News release trumpets the use of data as a driver for trade
The current Privacy Commissioner of New Zealand, John Edwards, has been named as the government’s preferred new Information Commissioner
As well as the announcement of the new Information Commissioner, the government says that his role will be wider than the current ICO role, and will promote the responsible use of data to stimulate innovation and economic growth.
The UK government has also announced that it intends to enter into data partnerships with various jurisdictions, including the USA, Australia, South Korea, Singapore, the Dubai International Finance Centre and Colombia. The government says that the aim is to move quickly and creatively to develop global partnerships which will make it easier for UK organisations to exchange data with important markets and fast-growing economies. These new partnerships will build on the existing 42 adequacy arrangements the UK has in place with countries around the world. The government has also published a Mission Statement on the UK’s approach to international data transfers and a UK Adequacy Manual. These will be used to inform the assessment of a territory’s commitment to high data protection standards.
Significantly, it also intends to launch a consultation shortly to “look at ways to increase trade and innovation through data regime”. According to a Telegraph interview with Digital Secretary Oliver Dowden, reform of data protection rules is "one of the big prizes of leaving the EU”, and could mean doing away with “tick box compliance” and cookie walls, except for “high risk” websites.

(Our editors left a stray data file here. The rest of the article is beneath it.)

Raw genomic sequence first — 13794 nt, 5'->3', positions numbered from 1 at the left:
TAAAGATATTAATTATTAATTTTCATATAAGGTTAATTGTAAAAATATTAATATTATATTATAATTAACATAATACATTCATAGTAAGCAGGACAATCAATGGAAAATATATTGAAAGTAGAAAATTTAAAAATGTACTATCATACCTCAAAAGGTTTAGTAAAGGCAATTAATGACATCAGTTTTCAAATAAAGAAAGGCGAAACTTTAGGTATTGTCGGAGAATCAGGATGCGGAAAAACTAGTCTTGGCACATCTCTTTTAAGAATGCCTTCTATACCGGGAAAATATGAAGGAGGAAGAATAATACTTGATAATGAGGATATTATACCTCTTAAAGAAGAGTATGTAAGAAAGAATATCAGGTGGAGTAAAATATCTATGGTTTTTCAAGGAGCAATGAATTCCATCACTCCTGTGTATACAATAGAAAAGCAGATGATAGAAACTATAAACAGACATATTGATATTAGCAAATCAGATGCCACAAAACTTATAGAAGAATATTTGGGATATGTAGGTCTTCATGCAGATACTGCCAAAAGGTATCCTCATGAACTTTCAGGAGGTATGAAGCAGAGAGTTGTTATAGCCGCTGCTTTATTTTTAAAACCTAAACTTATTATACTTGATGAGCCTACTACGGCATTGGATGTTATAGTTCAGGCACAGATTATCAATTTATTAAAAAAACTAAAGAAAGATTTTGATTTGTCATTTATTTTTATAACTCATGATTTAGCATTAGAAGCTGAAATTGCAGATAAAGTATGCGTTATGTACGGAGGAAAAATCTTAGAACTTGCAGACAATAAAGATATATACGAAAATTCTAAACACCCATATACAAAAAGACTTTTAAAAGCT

However, the government’s own press release merely states that the government wants to improve the UK’s data protection regime to make it “even more ambitious and innovation-friendly while still being underpinned by secure and trustworthy privacy standards”. It says that it believes improved data sharing can help deliver more agile, effective and efficient public services and help make the UK a science and technology hub.
It also says that the consultation will consider changes to break down barriers to innovative and responsible uses of data so it can boost growth, especially for startups and small firms, speed up scientific discoveries and improve public services. The consultation will also cover the role of the Information Commissioner’s Office so it can be empowered to encourage the responsible use of data to achieve economic and social goals as well as preventing privacy breaches before they occur.